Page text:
Part II’s discussion of the more common types of cri- ses that you, as a mental health worker or consumer of mental health care, are likely to encounter opens with posttraumatic stress disorder (PTSD). The reason for beginning here is that many other crises reviewed in this book may be rooted in PTSD. For ex- ample, suicide (Chu, 1999; Kramer et al., 1994) and substance abuse (Ouimette, Read, & Brown, 2005; Read, Bollinger, & Sharansky, 2003) may be the end products of attempting to cope with trauma. In contrast, rape, sexual abuse, battering, loss, physical violence, hostage situations, and large-scale natural and human-made disasters may precipitate the dis- order (Ackerman et al., 1998; Bigot & Ferrand, 1998; Darves-Bornoz et al., 1998; Davis et al., 2003; Elklit & Brink, 2004; King et al., 2003; Lang et al., 2004; Melhem et al., 2004; North, 2004; Pivar & Field, 2004). Going one-on-one with PTSD is tough enough, but to make matters worse, lots of times PTSD turns into a gang war with a host of other comorbid (occurring along with it) problems that make it even harder to deal with as individuals bounce in and out of trans- crisis (Masino & Norman, 2015). Finally, PTSD-like symptoms may appear in the very people who attempt to alleviate the mental and physical suffering of peo- ple in crisis (Figley, 2002; Halpern & Tramontin, 2007; Pearlman & Saakvitne, 1995) and have become known as compassion fatigue (Figley, 2002) and vicar- ious traumatization (Pearlman & Saakvitne, 1995). We know this is a long chapter and you might need to take a nap or a snack break to get through it. Try as we might to prune it down, we felt that “all this stuff” was critical to giving you the background for understanding not only what PTSD is about, but what occurs in treating the other crisis and transcri- sis topics in this book. What we knew about PTSD in the first edition of this book in 1987 and what we know about it now—particularly the neurobiology and just how complex that is in manifesting the various traumatic responses that occur in humans— is like the difference between writing with a goose quill, inkwell, and papyrus scroll and word process- ing with an Apple Thunderbolt, OSX Lion operating system, and high-speed printer/scanner/fax. So bear with us! If you nail this chapter down, the other chapters will make a whole lot more sense as to how “all this stuff” goes together. In summary, PTSD has moved from the psychological backwaters of the Vietnam War to now being so central to treatment issues in mental health that there is the National Center for PTSD (http://www.ptsd.va.gov) and the National Child Traumatic Stress Network (NCTSN) www.nctsn.org.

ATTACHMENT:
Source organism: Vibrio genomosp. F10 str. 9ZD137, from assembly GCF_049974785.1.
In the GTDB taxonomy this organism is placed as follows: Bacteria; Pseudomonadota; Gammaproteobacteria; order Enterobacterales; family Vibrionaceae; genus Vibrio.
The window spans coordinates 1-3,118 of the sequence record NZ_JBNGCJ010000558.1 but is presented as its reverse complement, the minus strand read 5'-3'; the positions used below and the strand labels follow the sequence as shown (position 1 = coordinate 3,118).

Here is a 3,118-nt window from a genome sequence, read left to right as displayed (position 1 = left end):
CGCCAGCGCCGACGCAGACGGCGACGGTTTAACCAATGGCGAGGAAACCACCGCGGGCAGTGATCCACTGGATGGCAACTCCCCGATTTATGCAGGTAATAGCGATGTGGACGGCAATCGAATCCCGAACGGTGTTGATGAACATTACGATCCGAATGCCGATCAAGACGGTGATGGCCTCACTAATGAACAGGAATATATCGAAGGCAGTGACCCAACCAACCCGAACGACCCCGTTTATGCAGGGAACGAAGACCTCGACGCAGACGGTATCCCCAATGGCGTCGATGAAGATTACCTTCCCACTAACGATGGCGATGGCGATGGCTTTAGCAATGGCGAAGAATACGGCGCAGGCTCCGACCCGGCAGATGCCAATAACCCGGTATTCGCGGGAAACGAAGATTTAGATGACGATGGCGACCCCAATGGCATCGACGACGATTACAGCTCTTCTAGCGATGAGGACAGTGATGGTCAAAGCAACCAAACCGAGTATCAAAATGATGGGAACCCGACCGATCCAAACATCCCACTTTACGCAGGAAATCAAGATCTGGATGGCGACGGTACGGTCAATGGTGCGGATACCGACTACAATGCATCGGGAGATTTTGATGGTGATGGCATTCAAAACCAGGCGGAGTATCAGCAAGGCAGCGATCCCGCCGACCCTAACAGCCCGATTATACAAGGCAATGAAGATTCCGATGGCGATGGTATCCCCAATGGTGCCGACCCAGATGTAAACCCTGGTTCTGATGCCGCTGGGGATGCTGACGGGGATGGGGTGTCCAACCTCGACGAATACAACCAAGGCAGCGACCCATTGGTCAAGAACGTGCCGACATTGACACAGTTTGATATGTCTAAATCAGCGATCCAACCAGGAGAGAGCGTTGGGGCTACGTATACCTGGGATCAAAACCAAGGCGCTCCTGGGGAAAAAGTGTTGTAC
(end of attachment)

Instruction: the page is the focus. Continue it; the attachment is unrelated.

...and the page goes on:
Psychic trauma is a process initiated by an event that confronts an individual with an acute, overwhelming threat (Freud, 1917/1963). When the event occurs, the inner agency of the mind loses its ability to control the disorganizing effects of the experience, and disequilibrium occurs. The trauma tears up the individual’s psychological anchors, which are fixed in a secure sense of what has been in the past and what should be in the present (Erikson, 1968). When a traumatic event occurs that represents noth- ing like the person’s experience of past events, and the individual’s mind is unable to effectively answer basic questions of how and why it occurred and what it means, a crisis ensues. The traumatic wake of a crisis event typically includes immediate and vivid reexperi- encing, hyperarousal, and avoidance reactions, which are all common to PTSD. The event propels the indi- vidual into a traumatic state that lasts as long as the mind needs to reorganize, classify, and make sense of the traumatic event. Then, and only then, does psy- chic equilibrium return (Furst, 1978).
The typical kinds of responses that occur imme- diately after the crisis may give rise to what are called peritraumatic (around, or like, trauma) symptoms. These are common responses as the mind attempts to reorganize itself and cope with a horrific event. For many people, these responses will slowly disappear af- ter a few days. Most people are amazingly resilient in the aftermath of a traumatic crisis and quickly return to mental and physical homeostasis, but if the symp- toms continue for a minimum of 2 days and a max- imum of 4 weeks and occur within 1 month of the traumatic event, then those time frames will meet the criteria of acute stress disorder (ASD) (American Psychiatric Association, 2013). Acute stress disorder diagnostic criteria are similar to the criteria for PTSD, which you will soon meet, except that the diagnosis can only be given in the first month after a traumatic event. ASD is somewhat different than PTSD be- cause dissociative symptoms such as memory loss, a sense of detachment from the world, belief that things and people are unreal, a blurred sense of iden- tity, and a general disconnect from reality are present (International Society for the Study of Trauma and Dissociation, 2015). As we will see, it is important to tackle ASD symptoms immediately and head on, be- cause they tend to be valid predictors for “catching” PTSD. Percentage rates for ASD vary a great deal de- pending on trauma type from vehicle accidents that range in the teens, to victims of robbery in the twen- ties, and to rape which skyrockets to the nineties (Gibson, 2015).